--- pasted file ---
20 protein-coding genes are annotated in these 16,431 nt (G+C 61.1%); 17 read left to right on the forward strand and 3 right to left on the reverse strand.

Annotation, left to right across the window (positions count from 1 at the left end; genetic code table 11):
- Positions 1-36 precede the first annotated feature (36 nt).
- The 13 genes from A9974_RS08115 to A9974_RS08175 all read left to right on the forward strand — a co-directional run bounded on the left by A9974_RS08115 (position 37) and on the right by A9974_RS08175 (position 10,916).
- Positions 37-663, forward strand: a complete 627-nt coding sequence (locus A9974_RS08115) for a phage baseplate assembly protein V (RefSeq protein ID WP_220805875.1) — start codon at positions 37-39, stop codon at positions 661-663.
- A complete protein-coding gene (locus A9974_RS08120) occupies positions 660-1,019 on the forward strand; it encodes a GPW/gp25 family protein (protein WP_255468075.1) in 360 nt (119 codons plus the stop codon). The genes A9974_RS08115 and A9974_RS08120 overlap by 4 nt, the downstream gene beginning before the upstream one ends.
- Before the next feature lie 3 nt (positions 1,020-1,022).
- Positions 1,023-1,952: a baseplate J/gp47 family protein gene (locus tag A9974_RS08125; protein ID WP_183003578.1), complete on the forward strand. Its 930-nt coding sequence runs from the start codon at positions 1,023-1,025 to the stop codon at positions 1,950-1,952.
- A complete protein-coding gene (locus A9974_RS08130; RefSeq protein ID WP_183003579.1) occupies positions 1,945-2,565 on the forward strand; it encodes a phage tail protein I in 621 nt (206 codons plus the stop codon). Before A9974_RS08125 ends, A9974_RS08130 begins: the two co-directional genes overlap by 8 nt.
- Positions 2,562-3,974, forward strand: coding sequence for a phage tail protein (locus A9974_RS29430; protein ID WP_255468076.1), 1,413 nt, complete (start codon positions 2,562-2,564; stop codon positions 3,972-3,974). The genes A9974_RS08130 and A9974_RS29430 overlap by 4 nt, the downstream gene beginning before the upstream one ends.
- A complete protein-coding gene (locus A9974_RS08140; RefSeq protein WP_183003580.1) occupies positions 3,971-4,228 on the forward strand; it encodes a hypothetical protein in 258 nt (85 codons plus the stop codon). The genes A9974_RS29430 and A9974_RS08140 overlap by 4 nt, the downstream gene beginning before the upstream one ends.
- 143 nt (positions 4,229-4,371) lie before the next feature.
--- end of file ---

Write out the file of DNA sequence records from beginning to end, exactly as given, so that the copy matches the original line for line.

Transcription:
20 protein-coding genes are annotated in these 16,431 nt (G+C 61.1%); 17 read left to right on the forward strand and 3 right to left on the reverse strand.

Annotation, left to right across the window (positions count from 1 at the left end; genetic code table 11):
- Positions 1-36 precede the first annotated feature (36 nt).
- The 13 genes from A9974_RS08115 to A9974_RS08175 all read left to right on the forward strand — a co-directional run bounded on the left by A9974_RS08115 (position 37) and on the right by A9974_RS08175 (position 10,916).
- Positions 37-663, forward strand: a complete 627-nt coding sequence (locus A9974_RS08115) for a phage baseplate assembly protein V (RefSeq protein ID WP_220805875.1) — start codon at positions 37-39, stop codon at positions 661-663.
- A complete protein-coding gene (locus A9974_RS08120) occupies positions 660-1,019 on the forward strand; it encodes a GPW/gp25 family protein (protein WP_255468075.1) in 360 nt (119 codons plus the stop codon). The genes A9974_RS08115 and A9974_RS08120 overlap by 4 nt, the downstream gene beginning before the upstream one ends.
- Before the next feature lie 3 nt (positions 1,020-1,022).
- Positions 1,023-1,952: a baseplate J/gp47 family protein gene (locus tag A9974_RS08125; protein ID WP_183003578.1), complete on the forward strand. Its 930-nt coding sequence runs from the start codon at positions 1,023-1,025 to the stop codon at positions 1,950-1,952.
- A complete protein-coding gene (locus A9974_RS08130; RefSeq protein ID WP_183003579.1) occupies positions 1,945-2,565 on the forward strand; it encodes a phage tail protein I in 621 nt (206 codons plus the stop codon). Before A9974_RS08125 ends, A9974_RS08130 begins: the two co-directional genes overlap by 8 nt.
- Positions 2,562-3,974, forward strand: coding sequence for a phage tail protein (locus A9974_RS29430; protein ID WP_255468076.1), 1,413 nt, complete (start codon positions 2,562-2,564; stop codon positions 3,972-3,974). The genes A9974_RS08130 and A9974_RS29430 overlap by 4 nt, the downstream gene beginning before the upstream one ends.
- A complete protein-coding gene (locus A9974_RS08140; RefSeq protein WP_183003580.1) occupies positions 3,971-4,228 on the forward strand; it encodes a hypothetical protein in 258 nt (85 codons plus the stop codon). The genes A9974_RS29430 and A9974_RS08140 overlap by 4 nt, the downstream gene beginning before the upstream one ends.
- 143 nt (positions 4,229-4,371) lie before the next feature.